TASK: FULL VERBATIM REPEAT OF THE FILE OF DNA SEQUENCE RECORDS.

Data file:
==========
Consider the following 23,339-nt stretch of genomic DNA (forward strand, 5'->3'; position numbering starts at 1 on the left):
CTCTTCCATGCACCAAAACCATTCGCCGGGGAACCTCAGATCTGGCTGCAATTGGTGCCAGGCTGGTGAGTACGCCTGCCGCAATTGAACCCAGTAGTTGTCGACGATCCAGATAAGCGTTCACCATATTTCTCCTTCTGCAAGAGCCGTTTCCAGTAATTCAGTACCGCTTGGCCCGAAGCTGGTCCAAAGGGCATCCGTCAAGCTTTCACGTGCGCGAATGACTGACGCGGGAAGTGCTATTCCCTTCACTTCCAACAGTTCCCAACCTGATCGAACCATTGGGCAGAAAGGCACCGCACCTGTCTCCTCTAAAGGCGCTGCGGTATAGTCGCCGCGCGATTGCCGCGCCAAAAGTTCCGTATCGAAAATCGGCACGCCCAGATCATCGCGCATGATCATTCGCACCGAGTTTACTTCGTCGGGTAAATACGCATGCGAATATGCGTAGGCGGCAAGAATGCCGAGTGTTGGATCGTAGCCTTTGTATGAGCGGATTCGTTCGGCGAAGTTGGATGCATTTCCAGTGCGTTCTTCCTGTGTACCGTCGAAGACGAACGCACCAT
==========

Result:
Consider the following 23,339-nt stretch of genomic DNA (forward strand, 5'->3'; position numbering starts at 1 on the left):
CTCTTCCATGCACCAAAACCATTCGCCGGGGAACCTCAGATCTGGCTGCAATTGGTGCCAGGCTGGTGAGTACGCCTGCCGCAATTGAACCCAGTAGTTGTCGACGATCCAGATAAGCGTTCACCATATTTCTCCTTCTGCAAGAGCCGTTTCCAGTAATTCAGTACCGCTTGGCCCGAAGCTGGTCCAAAGGGCATCCGTCAAGCTTTCACGTGCGCGAATGACTGACGCGGGAAGTGCTATTCCCTTCACTTCCAACAGTTCCCAACCTGATCGAACCATTGGGCAGAAAGGCACCGCACCTGTCTCCTCTAAAGGCGCTGCGGTATAGTCGCCGCGCGATTGCCGCGCCAAAAGTTCCGTATCGAAAATCGGCACGCCCAGATCATCGCGCATGATCATTCGCACCGAGTTTACTTCGTCGGGTAAATACGCATGCGAATATGCGTAGGCGGCAAGAATGCCGAGTGTTGGATCGTAGCCTTTGTATGAGCGGATTCGTTCGGCGAAGTTGGATGCATTTCCAGTGCGTTCTTCCTGTGTACCGTCGAAGACGAACGCACCAT